Sinilau's revenge[edit]

Sinilau was extremely displeased about Kae's behaviour, when Tonga told him what had happened, after he had arrived at ʻAkana; with his back full of spears, and without the promised items. Sinilau called all the gods of Sāmoa to a council and ordered them to assemble at both Hunga Haʻapai and Hunga Tonga. There they would have to cut coconut tree leaves to plait some baskets out of it.[7] "Then tonight go around", Sinilau said, "and collect the dung of all the people who partook in the meal. From Muifonua to ʻEua to Fangaleʻounga to Hihifo to Nāpua.[8] Finally put Kae on top of the shit and bring everything back to me." So it was done, and Kae was brought into Sinilau's boatshed, he did not even wake up.

As dawn was approaching, a rooster crowed. "That stupid rooster", Kae mumbled half asleep, "he crows like Sinilau's rooster. At daylight I shall kill it and eat it." He thought he was still at home on Tongatapu. But when daylight had come he saw that he was there no longer but in a certain boatshed in Sāmoa. And a stern Sinilau with a royal turban on his head sat at the entrance. Kae had nothing to say.

Sinilau threw him out, to the waiting gods, who fell on him and ate him. Although others say that Sinialu threw him in a pre-dug grave, noting that Kae was not worth more, once a commoner, always a commoner.

Meanwhile, a big kava bowl was brought and all the parts and shit the gods had collected in Tonga was thrown in, and see after having left it to itself for a while, suddenly Tunungatofuaʻa came back to life. He was only missing one tooth, as the Tongans had brought that[9] as a gift to the Tuʻi Tonga in Muʻa, which had made it untouchable even for the gods. Sinilau suggested that Tununga should not try to smile too much.

Longopoa[edit]

Meanwhile, Longopoa was left behind on his rock at the end of the world. Once Kae had left his pandanus tree, the other hesitated a while, but then finally he swam away too. He reached a small deserted island where only a puko tree grew. But it was a magic tree, it talked. And when Longopoa cried that he was hungry, the tree instructed him to make and light a ʻumu, and then to break off one of its branches and to roast it. When at the end he opened the oven, see it was full with roasted pig, fowl, yams and so forth. He ate his belly full and slept.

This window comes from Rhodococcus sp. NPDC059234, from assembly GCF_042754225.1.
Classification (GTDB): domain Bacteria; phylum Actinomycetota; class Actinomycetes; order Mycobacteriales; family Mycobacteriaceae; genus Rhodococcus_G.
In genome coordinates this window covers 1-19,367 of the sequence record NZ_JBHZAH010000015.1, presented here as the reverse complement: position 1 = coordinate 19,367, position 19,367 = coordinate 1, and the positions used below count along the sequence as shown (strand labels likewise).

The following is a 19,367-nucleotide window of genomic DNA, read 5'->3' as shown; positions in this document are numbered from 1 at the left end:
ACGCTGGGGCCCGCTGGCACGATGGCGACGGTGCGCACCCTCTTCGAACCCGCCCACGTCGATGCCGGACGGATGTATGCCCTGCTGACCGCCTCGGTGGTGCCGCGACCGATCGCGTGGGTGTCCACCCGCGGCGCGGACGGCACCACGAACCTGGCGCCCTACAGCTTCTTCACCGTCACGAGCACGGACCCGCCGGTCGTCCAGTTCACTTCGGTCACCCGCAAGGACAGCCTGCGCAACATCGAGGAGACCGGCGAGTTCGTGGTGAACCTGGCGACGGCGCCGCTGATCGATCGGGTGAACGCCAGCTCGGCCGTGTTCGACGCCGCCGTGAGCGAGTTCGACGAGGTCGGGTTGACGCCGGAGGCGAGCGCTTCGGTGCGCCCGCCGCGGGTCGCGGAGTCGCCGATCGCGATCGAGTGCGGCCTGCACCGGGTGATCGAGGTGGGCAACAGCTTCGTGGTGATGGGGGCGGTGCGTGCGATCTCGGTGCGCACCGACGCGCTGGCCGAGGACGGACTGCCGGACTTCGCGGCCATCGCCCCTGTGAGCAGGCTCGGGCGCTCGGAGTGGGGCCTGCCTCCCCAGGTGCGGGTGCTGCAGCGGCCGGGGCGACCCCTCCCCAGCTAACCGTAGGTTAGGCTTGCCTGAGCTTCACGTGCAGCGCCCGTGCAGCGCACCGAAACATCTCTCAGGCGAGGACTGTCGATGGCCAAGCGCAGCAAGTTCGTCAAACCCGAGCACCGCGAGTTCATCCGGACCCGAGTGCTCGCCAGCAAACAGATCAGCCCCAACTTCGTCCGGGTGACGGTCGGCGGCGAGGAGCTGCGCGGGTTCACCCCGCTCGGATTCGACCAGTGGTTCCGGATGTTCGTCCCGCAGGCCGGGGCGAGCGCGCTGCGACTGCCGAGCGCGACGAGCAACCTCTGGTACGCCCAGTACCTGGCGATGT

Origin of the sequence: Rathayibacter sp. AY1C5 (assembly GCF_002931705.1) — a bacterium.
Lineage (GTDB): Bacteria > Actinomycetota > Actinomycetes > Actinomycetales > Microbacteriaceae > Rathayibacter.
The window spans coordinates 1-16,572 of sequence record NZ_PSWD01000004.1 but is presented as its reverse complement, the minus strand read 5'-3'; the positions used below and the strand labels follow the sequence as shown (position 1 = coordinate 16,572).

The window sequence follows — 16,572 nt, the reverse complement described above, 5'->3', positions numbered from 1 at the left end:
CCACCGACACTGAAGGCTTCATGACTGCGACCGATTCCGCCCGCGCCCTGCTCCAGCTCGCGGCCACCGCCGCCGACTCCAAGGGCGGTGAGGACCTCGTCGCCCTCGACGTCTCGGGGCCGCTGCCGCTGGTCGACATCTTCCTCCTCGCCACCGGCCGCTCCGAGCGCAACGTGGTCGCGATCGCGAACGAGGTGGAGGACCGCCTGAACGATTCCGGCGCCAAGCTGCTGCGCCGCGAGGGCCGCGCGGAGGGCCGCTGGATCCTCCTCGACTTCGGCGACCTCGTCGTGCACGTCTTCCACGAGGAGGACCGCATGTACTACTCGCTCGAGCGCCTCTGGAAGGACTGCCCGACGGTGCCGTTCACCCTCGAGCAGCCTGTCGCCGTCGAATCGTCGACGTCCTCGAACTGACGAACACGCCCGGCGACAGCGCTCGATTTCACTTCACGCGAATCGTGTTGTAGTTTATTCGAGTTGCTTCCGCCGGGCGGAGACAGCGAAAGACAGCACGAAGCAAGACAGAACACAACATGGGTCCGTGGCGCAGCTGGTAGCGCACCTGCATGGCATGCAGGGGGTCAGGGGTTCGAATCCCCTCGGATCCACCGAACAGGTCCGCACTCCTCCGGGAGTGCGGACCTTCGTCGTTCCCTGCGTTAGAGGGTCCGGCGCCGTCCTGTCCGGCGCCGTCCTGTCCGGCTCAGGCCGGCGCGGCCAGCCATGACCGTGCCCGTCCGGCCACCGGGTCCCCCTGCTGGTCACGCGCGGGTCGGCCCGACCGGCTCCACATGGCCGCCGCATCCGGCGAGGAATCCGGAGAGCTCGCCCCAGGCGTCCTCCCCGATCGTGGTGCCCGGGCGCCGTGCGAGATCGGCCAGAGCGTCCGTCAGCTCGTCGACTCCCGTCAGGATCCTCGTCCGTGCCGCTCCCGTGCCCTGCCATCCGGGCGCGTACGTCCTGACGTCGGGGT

But next day he cried again: he wanted to go back home, to Tonga. The tree then told him that tonight the gods would go fishing. He should ask them to let him go with them, and he would carry their bag for them. "Make a hole in the basket so that the fish drops out and it does not fill too swiftly. Because once the basket is full, the gods will stop. But if not, they will go on and on fishing. And when you reach your home island, crow like a rooster so the gods will think the night is over. Now also break off another branch of me and take it with you. As soon as you come home and while it is still night, plant it. A young puko tree will grow out of it, and provide you and your people with food as I did yesterday. Do not go to see your relatives first, because if you plant this branch after the day has dawned, it will only grow to be just an ordinary tree."

So the friendly puko tree said, and so it happened. The gods fished and fished, and when they reached Sāmoa they were surprised to hear from their new carrier that the basket was not yet full. And at Niuatoputapu it was still not full. Next they reached Tonga. Longopoa jumped overboard, ran ashore and crowed like a rooster. The gods made themselves scarce. Overjubilant Longopoa directly went to see his family. Only when the new day had come he remembered the love of the puko tree. But then it was too late, the blessings were spoilt and the puko trees of nowadays produce no food whatsoever.

Notes[edit]

The story as told on other island groups:

  1. ^ This lake has now silted up, but parts of the depression can still be seen west of Fatai, towards Matangiake and Nafualu (where Siaʻatoutai theological college is); that is south of the tidal flats of Poloʻa in the Hihifo district on Tongatapu, not to be confused with Fualu in Pea.
  2. ^ These islands are towards the north. They are not on a straight track, but did (do) represent increasingly far distances in the Tongan mind.
  3. ^ Perhaps Loʻau tried to reach New Zealand, but was drifting towards Antarctica, passing through snow, icebergs and a sea full of krill respectively.
  4. ^ Probably he got a matai title, but not an aliʻi, only a tūlafale and maybe even not that.
  5. ^ mehekitanga, an important family relation in the culture of Tonga.
  6. ^ Named Tonga and Sāmoa by other informants, Tonga being the one who would be killed.
  7. ^ That was the first time this type of basket was made, the faka-hunga (in the Hunga way), and they are still used nowadays (for cleaner purposes).
  8. ^ A lot more than Haʻamea only, see List of islands in Tonga.
  9. ^ whaletooth ivory (lei) was in Tonga as valuable and royal as gold in Western culture.

References[edit]

  • ʻI. F. Helu; Critical essays; 1999; ISBN 0-9595477-9-7
  • E.W. Gifford; Tongan myths and tales; BPB bulletin 8, 1924